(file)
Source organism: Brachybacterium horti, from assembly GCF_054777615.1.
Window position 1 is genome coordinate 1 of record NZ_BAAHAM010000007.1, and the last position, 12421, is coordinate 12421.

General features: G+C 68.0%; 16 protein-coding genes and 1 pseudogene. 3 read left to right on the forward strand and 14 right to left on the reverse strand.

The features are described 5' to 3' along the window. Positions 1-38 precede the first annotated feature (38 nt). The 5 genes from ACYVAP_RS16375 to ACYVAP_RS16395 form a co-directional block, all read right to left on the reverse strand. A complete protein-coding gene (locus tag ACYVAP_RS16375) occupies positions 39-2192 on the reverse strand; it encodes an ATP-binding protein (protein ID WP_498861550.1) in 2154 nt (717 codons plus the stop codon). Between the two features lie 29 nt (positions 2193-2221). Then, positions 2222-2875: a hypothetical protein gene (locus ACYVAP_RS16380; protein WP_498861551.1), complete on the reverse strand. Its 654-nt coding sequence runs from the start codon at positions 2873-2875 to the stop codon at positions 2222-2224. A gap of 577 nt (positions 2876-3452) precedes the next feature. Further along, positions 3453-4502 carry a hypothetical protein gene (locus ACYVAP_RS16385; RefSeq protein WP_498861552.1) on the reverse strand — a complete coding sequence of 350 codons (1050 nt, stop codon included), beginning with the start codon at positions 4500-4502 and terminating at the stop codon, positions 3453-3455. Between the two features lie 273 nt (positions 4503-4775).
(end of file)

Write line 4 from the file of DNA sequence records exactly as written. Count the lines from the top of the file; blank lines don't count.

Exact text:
The features are described 5' to 3' along the window. Positions 1-38 precede the first annotated feature (38 nt). The 5 genes from ACYVAP_RS16375 to ACYVAP_RS16395 form a co-directional block, all read right to left on the reverse strand. A complete protein-coding gene (locus tag ACYVAP_RS16375) occupies positions 39-2192 on the reverse strand; it encodes an ATP-binding protein (protein ID WP_498861550.1) in 2154 nt (717 codons plus the stop codon). Between the two features lie 29 nt (positions 2193-2221). Then, positions 2222-2875: a hypothetical protein gene (locus ACYVAP_RS16380; protein WP_498861551.1), complete on the reverse strand. Its 654-nt coding sequence runs from the start codon at positions 2873-2875 to the stop codon at positions 2222-2224. A gap of 577 nt (positions 2876-3452) precedes the next feature. Further along, positions 3453-4502 carry a hypothetical protein gene (locus ACYVAP_RS16385; RefSeq protein WP_498861552.1) on the reverse strand — a complete coding sequence of 350 codons (1050 nt, stop codon included), beginning with the start codon at positions 4500-4502 and terminating at the stop codon, positions 3453-3455. Between the two features lie 273 nt (positions 4503-4775).